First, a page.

It’s time we give Donald Trump some credit on Russia.
Yes, we are 15 months in to his presidency. And yes, his record is still overshadowed by his obsequiousness to Vladimir Putin. But after Syria’s chemical weapons attack on civilians, Trump blamed the Russian leader by name (as well as Syrian President Bashar al-Assad) for the “mindless” attack on many, including “women and children,” and he threatened a “big price.”
Coming on the heels of new U.S. sanctions on Russian oligarchs, officials, and state-owned businesses, this is a significant change. And it strikes me that there are two things worth noting here.
First, although it’s impossible to know what might ultimately come out of the Mueller probe, Trump’s recent words and deeds could serve to quiet speculation about kompromat. As Commentary magazine’s John Podhoretz (no Trump booster) observed, “If the Russians have blackmail material on Trump that could destroy him, they should probably let it out pretty soon before his sanctions turn on everybody in Putin’s orbit.”
Second, is the fact that sometimes it is worth giving credit when credit is due.
Now, in fairness, even for a conservative (especially for a conservative?), praising Trump is almost always something you live to regret. There is always a question of “when will the other shoe drop?”
The president has hinted that he’s going to get tough on Russia before, only to revert back to his deferential form. Likewise, there a tax reform bill, followed by a ridiculous spending bill—and the decimation of onerous federal regulations, followed by the impending implementation of new tariffs. You get the point.
Still, I may be in the minority on this one, but my position on politicians is similar to my position on prisoners: Rehabilitation is better than revenge.
Not all of my friends and colleagues see it this way.
Many #NeverTrumpers wouldn’t compliment Trump for saving a kitten from a tree. Likewise, many in the media have preconceived notions about Trump that cloud their coverage and result in a sort of “damned if he does, damned if he doesn’t” style of journalism.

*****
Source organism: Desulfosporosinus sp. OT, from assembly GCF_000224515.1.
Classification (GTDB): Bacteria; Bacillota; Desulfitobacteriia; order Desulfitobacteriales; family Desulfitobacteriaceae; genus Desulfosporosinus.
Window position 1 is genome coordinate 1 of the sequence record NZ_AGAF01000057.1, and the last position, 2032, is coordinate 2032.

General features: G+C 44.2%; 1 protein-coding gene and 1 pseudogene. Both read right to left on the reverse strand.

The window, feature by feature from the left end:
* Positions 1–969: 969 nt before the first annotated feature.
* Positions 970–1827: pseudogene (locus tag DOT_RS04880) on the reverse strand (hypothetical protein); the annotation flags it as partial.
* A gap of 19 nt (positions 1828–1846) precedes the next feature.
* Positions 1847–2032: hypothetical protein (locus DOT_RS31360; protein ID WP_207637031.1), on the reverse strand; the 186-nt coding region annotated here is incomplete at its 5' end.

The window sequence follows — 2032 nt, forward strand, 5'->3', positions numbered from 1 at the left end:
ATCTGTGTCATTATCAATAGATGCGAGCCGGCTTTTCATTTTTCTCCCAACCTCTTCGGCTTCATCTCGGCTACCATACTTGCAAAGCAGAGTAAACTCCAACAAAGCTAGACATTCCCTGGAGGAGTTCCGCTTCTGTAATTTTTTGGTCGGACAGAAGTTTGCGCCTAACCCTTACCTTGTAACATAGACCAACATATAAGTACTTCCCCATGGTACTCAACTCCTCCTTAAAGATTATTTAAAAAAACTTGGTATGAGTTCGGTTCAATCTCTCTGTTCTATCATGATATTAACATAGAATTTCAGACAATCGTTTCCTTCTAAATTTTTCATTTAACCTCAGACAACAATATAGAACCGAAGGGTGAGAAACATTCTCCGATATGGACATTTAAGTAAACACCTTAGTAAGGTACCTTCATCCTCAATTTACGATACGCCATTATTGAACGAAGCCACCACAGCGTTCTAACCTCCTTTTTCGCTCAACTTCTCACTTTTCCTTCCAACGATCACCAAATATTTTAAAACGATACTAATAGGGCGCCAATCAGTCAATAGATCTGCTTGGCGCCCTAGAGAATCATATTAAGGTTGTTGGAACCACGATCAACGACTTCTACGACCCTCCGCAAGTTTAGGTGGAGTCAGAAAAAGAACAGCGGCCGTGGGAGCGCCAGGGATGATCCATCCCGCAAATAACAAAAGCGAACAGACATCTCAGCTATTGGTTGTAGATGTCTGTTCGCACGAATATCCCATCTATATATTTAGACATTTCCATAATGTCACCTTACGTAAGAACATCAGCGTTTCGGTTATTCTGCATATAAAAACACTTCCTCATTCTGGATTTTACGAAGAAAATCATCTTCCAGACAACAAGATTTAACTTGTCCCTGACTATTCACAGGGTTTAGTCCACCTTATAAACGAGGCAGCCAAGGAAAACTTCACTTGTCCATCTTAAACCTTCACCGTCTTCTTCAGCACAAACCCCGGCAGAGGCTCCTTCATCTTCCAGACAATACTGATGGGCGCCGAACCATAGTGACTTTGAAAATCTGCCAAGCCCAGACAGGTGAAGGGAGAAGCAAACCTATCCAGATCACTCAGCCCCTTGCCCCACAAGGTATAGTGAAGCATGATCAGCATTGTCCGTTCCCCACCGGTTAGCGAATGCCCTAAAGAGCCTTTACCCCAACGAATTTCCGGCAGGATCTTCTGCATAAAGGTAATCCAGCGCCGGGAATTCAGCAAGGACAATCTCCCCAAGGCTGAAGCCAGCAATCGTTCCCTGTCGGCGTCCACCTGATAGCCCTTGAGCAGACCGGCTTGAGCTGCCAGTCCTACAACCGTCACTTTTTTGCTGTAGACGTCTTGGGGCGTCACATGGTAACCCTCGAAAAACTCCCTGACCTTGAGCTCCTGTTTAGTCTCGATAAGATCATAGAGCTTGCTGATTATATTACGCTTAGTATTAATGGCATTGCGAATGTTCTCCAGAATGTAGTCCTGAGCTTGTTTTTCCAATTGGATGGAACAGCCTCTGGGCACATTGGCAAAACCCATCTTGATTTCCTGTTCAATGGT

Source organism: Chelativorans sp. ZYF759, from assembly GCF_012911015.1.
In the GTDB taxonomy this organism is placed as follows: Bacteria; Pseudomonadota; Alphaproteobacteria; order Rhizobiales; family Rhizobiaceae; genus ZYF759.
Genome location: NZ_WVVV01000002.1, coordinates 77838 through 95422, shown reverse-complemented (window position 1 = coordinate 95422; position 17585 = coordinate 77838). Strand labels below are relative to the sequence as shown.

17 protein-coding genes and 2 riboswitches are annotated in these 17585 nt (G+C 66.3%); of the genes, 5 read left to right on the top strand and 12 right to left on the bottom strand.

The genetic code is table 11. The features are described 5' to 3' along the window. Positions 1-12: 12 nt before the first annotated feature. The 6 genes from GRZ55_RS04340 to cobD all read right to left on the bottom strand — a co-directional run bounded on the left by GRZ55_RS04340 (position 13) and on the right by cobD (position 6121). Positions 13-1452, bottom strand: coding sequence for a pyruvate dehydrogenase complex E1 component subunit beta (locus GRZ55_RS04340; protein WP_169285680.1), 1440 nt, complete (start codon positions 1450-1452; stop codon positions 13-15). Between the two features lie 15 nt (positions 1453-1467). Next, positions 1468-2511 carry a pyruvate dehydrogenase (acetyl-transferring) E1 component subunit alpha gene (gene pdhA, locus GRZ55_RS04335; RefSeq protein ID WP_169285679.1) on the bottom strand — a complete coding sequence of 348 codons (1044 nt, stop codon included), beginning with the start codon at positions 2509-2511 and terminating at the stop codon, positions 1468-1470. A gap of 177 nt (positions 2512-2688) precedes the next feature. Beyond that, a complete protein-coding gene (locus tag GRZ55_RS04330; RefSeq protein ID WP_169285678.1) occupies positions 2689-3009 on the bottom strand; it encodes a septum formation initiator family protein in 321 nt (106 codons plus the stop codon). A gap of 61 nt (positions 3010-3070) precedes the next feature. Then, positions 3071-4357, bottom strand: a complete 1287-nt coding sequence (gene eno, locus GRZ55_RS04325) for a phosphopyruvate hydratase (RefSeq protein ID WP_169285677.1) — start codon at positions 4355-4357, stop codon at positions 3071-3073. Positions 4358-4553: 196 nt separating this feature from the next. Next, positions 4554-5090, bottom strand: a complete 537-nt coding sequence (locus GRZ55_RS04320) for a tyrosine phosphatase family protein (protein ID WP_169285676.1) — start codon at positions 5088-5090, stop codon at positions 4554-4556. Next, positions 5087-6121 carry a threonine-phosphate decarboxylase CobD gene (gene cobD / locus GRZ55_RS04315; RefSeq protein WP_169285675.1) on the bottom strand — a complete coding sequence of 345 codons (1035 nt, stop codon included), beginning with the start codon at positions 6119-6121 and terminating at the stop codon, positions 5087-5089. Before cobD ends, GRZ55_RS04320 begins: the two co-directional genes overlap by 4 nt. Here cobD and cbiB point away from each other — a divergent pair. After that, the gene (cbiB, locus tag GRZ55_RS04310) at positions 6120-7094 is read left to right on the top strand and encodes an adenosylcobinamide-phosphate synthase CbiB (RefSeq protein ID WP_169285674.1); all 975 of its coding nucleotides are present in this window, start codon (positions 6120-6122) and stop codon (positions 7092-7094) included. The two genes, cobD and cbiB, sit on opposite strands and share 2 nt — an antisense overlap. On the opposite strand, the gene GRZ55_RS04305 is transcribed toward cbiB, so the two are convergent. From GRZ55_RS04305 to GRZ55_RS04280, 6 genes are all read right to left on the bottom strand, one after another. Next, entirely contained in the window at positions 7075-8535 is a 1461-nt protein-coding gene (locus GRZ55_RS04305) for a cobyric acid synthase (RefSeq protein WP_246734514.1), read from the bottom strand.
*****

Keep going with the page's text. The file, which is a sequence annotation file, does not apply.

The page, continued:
Case in point: Trump finally imposed sweeping new sanctions on Russian oligarchs, and NBC News informs us that, “Sanctions for Russian oligarchs [are] unlikely to seriously impact Putin, experts say.”
If Trump is for it, after all, it must be bad, right?
To be sure, if Trump wants to prove that his newfound tough talk on Putin is not just a one-off in a knee-jerk response to a Fox & Friends segment, he must answer some important question soon, including: How will he protect the midterm elections from Russian interference? What should the extent of his involvement be in Syria? Should he take steps to dissolve the brutal Putin-backed dictatorship? And does the recent chemical warfare attack mean Trump should renounce talk of leaving Syria altogether? Whether Trump’s actions can mirror his new rhetoric is another case entirely.
Regardless, political observers should be willing to dole out praise for good behavior, just as we dispense heaping doses of criticism for scandals. And we should be able to recognize those instances in which our preconceived notions may have been offbase—that Trump’s showdown with Mexico may, in fact, result in a new NAFTA deal; that his brinkmanship with China could, in fact, compel that country to actually lower tariffs.
We are not infallible. And we should be honest and consistent in our analysis. This is true because the public deserves to hear the good, the bad, and the ugly, but also because the politicians are more likely to behave properly if they believe that there is some correlation between the coverage and comportment.
Now, I suffer no illusions that Donald Trump hangs on my every word or even cares what I think of him. But I do know that, in psychology, there’s something called the “pleasure principle,” which essentially says that we all want to seek pleasure and avoid pain. (The pleasure principle is the guiding force of the id, and Trump is most certainly the living embodiment of the id.)
Donald Trump is finally showing some moral leadership in the struggle against Russia. It has been a long time coming, but even baby steps must be applauded if we expect our baby to grow up one day.
If you want to win converts, then converts should be welcomed—not crucified.